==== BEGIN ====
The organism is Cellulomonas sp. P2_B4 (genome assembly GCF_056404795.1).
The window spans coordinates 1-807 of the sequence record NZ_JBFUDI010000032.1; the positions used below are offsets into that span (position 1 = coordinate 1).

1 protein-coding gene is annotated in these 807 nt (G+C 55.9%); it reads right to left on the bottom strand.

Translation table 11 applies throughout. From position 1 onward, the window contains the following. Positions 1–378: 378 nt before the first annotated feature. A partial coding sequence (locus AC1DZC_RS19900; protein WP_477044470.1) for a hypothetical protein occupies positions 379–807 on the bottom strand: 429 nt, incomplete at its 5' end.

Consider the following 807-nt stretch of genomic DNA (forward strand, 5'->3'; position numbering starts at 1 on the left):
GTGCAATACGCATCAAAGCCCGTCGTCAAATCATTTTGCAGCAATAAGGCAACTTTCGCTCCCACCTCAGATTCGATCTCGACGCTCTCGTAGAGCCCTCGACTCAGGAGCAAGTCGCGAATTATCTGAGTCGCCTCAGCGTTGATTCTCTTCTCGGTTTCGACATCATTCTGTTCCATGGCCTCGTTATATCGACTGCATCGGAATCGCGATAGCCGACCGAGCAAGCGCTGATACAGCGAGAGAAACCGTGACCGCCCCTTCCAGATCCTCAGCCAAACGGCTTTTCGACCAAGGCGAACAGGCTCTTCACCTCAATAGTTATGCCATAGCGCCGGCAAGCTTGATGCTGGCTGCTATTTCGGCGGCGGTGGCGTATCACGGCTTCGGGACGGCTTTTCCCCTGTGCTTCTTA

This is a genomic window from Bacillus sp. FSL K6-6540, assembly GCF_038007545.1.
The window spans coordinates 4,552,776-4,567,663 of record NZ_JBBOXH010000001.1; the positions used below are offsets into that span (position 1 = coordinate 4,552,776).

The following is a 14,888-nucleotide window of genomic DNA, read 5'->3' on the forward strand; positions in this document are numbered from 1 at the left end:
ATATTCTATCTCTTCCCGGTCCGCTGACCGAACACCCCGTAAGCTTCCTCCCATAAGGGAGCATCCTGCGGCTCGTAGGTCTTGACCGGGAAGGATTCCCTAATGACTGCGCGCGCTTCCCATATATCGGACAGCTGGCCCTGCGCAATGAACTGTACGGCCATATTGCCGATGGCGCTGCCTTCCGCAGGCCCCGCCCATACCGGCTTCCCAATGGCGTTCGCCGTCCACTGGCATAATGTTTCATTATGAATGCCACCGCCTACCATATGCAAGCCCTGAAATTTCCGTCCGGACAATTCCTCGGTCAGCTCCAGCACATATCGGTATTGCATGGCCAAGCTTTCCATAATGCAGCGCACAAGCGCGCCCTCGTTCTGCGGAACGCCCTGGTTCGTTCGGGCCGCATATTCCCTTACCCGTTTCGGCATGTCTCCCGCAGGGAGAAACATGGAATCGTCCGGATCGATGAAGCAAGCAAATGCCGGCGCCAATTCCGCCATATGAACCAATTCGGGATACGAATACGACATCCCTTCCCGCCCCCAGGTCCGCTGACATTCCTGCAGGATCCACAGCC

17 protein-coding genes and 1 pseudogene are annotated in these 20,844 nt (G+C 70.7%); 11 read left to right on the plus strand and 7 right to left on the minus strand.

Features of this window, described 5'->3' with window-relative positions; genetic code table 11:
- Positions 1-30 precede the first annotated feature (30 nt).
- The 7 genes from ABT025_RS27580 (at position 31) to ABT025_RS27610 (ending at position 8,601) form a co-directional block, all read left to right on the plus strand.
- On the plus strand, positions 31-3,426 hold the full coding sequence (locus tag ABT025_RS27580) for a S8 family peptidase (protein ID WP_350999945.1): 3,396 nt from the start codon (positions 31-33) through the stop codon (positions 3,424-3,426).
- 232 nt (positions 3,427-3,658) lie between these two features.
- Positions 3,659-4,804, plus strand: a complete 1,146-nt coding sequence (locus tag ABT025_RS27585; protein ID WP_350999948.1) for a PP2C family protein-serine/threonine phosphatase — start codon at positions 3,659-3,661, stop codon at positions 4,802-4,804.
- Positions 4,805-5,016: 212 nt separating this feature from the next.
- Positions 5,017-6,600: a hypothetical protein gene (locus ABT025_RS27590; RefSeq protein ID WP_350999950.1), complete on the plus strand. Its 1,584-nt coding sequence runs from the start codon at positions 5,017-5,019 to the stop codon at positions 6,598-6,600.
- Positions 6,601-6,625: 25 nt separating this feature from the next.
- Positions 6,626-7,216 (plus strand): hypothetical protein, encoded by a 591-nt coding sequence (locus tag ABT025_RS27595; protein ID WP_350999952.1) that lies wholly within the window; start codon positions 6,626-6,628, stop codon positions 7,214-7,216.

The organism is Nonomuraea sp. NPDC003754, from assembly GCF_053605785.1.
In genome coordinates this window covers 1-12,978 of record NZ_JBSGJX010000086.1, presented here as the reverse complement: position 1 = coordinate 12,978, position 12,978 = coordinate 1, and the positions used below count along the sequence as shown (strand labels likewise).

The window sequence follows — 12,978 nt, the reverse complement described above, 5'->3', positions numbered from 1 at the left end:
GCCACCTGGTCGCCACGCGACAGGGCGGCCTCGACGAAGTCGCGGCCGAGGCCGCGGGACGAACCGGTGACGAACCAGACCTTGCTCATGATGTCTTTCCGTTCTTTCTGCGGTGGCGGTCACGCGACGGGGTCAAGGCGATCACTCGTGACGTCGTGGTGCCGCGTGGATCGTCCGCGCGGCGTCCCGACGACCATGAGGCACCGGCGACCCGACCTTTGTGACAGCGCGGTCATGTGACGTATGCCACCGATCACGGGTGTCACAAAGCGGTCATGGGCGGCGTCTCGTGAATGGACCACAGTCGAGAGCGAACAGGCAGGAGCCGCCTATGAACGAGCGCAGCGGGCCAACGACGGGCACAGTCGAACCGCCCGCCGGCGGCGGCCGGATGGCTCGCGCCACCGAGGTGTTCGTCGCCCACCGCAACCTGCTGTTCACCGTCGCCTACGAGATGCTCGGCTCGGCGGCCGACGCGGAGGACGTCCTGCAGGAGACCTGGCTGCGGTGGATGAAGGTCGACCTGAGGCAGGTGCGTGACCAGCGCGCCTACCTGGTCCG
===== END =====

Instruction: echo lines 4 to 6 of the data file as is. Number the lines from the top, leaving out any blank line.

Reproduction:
Translation table 11 applies throughout. From position 1 onward, the window contains the following. Positions 1–378: 378 nt before the first annotated feature. A partial coding sequence (locus AC1DZC_RS19900; protein WP_477044470.1) for a hypothetical protein occupies positions 379–807 on the bottom strand: 429 nt, incomplete at its 5' end.

Consider the following 807-nt stretch of genomic DNA (forward strand, 5'->3'; position numbering starts at 1 on the left):
GTGCAATACGCATCAAAGCCCGTCGTCAAATCATTTTGCAGCAATAAGGCAACTTTCGCTCCCACCTCAGATTCGATCTCGACGCTCTCGTAGAGCCCTCGACTCAGGAGCAAGTCGCGAATTATCTGAGTCGCCTCAGCGTTGATTCTCTTCTCGGTTTCGACATCATTCTGTTCCATGGCCTCGTTATATCGACTGCATCGGAATCGCGATAGCCGACCGAGCAAGCGCTGATACAGCGAGAGAAACCGTGACCGCCCCTTCCAGATCCTCAGCCAAACGGCTTTTCGACCAAGGCGAACAGGCTCTTCACCTCAATAGTTATGCCATAGCGCCGGCAAGCTTGATGCTGGCTGCTATTTCGGCGGCGGTGGCGTATCACGGCTTCGGGACGGCTTTTCCCCTGTGCTTCTTA